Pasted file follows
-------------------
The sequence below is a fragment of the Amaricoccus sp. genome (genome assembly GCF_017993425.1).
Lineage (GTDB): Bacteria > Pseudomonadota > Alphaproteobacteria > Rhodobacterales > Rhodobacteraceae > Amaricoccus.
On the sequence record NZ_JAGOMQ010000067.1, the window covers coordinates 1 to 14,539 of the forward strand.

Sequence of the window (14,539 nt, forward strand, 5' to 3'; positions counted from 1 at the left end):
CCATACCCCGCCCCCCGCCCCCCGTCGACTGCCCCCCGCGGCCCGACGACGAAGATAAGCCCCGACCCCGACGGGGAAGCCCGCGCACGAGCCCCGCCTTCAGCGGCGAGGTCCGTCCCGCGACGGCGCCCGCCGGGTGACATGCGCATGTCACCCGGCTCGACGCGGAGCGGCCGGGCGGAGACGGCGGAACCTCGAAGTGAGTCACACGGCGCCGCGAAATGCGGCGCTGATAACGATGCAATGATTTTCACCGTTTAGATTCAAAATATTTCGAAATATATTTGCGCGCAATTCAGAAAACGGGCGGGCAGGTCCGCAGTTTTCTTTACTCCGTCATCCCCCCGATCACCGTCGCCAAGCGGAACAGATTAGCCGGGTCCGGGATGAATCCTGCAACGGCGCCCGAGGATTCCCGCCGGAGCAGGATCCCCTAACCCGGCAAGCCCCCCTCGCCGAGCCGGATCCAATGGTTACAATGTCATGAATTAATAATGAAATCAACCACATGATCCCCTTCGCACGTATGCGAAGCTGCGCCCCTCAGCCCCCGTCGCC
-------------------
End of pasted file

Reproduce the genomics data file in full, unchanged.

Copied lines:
The sequence below is a fragment of the Amaricoccus sp. genome (genome assembly GCF_017993425.1).
Lineage (GTDB): Bacteria > Pseudomonadota > Alphaproteobacteria > Rhodobacterales > Rhodobacteraceae > Amaricoccus.
On the sequence record NZ_JAGOMQ010000067.1, the window covers coordinates 1 to 14,539 of the forward strand.

Sequence of the window (14,539 nt, forward strand, 5' to 3'; positions counted from 1 at the left end):
CCATACCCCGCCCCCCGCCCCCCGTCGACTGCCCCCCGCGGCCCGACGACGAAGATAAGCCCCGACCCCGACGGGGAAGCCCGCGCACGAGCCCCGCCTTCAGCGGCGAGGTCCGTCCCGCGACGGCGCCCGCCGGGTGACATGCGCATGTCACCCGGCTCGACGCGGAGCGGCCGGGCGGAGACGGCGGAACCTCGAAGTGAGTCACACGGCGCCGCGAAATGCGGCGCTGATAACGATGCAATGATTTTCACCGTTTAGATTCAAAATATTTCGAAATATATTTGCGCGCAATTCAGAAAACGGGCGGGCAGGTCCGCAGTTTTCTTTACTCCGTCATCCCCCCGATCACCGTCGCCAAGCGGAACAGATTAGCCGGGTCCGGGATGAATCCTGCAACGGCGCCCGAGGATTCCCGCCGGAGCAGGATCCCCTAACCCGGCAAGCCCCCCTCGCCGAGCCGGATCCAATGGTTACAATGTCATGAATTAATAATGAAATCAACCACATGATCCCCTTCGCACGTATGCGAAGCTGCGCCCCTCAGCCCCCGTCGCC